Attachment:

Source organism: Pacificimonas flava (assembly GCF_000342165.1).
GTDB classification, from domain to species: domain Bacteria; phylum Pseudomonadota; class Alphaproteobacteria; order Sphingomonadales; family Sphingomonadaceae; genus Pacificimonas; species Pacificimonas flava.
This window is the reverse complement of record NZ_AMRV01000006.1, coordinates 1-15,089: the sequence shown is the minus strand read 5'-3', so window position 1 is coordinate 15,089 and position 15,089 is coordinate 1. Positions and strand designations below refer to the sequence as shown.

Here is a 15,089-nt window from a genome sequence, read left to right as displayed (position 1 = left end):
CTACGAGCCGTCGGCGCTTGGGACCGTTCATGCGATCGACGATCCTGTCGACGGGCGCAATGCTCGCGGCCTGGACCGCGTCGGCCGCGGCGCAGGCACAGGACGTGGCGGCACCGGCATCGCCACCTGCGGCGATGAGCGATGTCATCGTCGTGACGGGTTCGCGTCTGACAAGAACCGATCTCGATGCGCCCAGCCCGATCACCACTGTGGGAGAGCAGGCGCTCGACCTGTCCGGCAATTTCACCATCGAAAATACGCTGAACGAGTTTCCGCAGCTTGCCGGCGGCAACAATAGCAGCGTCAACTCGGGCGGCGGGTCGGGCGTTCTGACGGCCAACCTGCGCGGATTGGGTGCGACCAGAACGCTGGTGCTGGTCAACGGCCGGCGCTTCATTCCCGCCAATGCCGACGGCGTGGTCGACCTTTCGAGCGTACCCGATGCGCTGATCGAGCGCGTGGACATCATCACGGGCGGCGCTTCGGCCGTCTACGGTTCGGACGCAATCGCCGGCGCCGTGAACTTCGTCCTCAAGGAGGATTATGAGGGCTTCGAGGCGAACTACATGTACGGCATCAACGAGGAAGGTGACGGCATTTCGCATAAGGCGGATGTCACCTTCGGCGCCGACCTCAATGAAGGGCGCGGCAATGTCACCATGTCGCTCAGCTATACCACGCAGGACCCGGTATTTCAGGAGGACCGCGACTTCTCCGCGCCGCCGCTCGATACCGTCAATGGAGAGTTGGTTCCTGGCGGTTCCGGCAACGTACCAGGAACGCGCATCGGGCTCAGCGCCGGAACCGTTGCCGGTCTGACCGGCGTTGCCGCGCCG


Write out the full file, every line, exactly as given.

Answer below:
Source organism: Pacificimonas flava (assembly GCF_000342165.1).
GTDB classification, from domain to species: domain Bacteria; phylum Pseudomonadota; class Alphaproteobacteria; order Sphingomonadales; family Sphingomonadaceae; genus Pacificimonas; species Pacificimonas flava.
This window is the reverse complement of record NZ_AMRV01000006.1, coordinates 1-15,089: the sequence shown is the minus strand read 5'-3', so window position 1 is coordinate 15,089 and position 15,089 is coordinate 1. Positions and strand designations below refer to the sequence as shown.

Here is a 15,089-nt window from a genome sequence, read left to right as displayed (position 1 = left end):
CTACGAGCCGTCGGCGCTTGGGACCGTTCATGCGATCGACGATCCTGTCGACGGGCGCAATGCTCGCGGCCTGGACCGCGTCGGCCGCGGCGCAGGCACAGGACGTGGCGGCACCGGCATCGCCACCTGCGGCGATGAGCGATGTCATCGTCGTGACGGGTTCGCGTCTGACAAGAACCGATCTCGATGCGCCCAGCCCGATCACCACTGTGGGAGAGCAGGCGCTCGACCTGTCCGGCAATTTCACCATCGAAAATACGCTGAACGAGTTTCCGCAGCTTGCCGGCGGCAACAATAGCAGCGTCAACTCGGGCGGCGGGTCGGGCGTTCTGACGGCCAACCTGCGCGGATTGGGTGCGACCAGAACGCTGGTGCTGGTCAACGGCCGGCGCTTCATTCCCGCCAATGCCGACGGCGTGGTCGACCTTTCGAGCGTACCCGATGCGCTGATCGAGCGCGTGGACATCATCACGGGCGGCGCTTCGGCCGTCTACGGTTCGGACGCAATCGCCGGCGCCGTGAACTTCGTCCTCAAGGAGGATTATGAGGGCTTCGAGGCGAACTACATGTACGGCATCAACGAGGAAGGTGACGGCATTTCGCATAAGGCGGATGTCACCTTCGGCGCCGACCTCAATGAAGGGCGCGGCAATGTCACCATGTCGCTCAGCTATACCACGCAGGACCCGGTATTTCAGGAGGACCGCGACTTCTCCGCGCCGCCGCTCGATACCGTCAATGGAGAGTTGGTTCCTGGCGGTTCCGGCAACGTACCAGGAACGCGCATCGGGCTCAGCGCCGGAACCGTTGCCGGTCTGACCGGCGTTGCCGCGCCG